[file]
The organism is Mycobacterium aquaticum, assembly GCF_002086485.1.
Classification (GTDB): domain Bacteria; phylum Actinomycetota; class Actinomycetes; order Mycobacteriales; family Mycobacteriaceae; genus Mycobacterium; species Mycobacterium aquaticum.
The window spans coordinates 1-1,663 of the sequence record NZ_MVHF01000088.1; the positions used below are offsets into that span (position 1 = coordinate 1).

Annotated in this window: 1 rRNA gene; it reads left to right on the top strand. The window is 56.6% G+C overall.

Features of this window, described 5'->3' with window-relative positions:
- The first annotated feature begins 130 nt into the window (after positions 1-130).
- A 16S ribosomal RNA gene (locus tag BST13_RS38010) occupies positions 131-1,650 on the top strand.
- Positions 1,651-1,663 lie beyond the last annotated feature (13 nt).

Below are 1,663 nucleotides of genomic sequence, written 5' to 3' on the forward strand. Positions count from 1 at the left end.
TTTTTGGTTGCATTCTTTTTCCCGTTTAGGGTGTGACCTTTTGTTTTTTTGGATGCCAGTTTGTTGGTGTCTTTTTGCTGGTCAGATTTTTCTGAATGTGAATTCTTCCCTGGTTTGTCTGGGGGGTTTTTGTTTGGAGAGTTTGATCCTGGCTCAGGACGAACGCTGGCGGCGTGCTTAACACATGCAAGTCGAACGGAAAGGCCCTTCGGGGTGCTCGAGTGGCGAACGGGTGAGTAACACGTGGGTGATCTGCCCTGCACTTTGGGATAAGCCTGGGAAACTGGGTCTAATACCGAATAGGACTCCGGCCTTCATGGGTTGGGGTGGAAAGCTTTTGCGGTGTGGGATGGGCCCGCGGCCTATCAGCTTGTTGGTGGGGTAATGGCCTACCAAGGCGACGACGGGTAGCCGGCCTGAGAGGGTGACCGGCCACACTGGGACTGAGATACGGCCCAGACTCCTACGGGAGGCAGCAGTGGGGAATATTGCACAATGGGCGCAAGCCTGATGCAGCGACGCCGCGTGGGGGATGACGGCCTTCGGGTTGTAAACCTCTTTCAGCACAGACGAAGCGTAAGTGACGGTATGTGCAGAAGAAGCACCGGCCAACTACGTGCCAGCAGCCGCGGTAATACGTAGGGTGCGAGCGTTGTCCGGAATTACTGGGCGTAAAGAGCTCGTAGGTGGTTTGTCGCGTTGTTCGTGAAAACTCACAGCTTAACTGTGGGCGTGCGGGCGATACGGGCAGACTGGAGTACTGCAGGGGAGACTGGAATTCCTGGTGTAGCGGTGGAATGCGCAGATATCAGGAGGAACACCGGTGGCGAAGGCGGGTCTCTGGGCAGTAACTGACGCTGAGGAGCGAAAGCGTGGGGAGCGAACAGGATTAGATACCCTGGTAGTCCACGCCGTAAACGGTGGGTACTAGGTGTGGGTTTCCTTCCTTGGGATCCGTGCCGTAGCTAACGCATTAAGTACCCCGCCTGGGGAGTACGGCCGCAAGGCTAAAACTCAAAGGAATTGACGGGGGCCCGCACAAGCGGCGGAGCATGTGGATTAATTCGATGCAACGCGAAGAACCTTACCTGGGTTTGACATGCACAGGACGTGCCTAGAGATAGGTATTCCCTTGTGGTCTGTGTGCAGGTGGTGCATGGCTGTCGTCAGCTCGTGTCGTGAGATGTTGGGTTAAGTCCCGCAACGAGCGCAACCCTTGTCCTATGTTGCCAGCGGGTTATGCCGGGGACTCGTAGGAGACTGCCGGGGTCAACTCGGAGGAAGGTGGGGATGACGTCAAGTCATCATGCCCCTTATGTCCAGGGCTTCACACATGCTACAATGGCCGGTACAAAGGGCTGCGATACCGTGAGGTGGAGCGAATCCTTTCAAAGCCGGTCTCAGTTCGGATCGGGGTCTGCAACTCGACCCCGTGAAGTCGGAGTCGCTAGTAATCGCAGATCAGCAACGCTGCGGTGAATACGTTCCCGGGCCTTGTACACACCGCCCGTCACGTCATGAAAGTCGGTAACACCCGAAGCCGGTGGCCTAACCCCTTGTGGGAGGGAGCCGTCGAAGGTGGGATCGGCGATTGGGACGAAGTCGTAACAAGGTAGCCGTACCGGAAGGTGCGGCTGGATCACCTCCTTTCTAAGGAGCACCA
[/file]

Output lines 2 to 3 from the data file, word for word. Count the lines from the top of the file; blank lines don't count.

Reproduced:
Classification (GTDB): domain Bacteria; phylum Actinomycetota; class Actinomycetes; order Mycobacteriales; family Mycobacteriaceae; genus Mycobacterium; species Mycobacterium aquaticum.
The window spans coordinates 1-1,663 of the sequence record NZ_MVHF01000088.1; the positions used below are offsets into that span (position 1 = coordinate 1).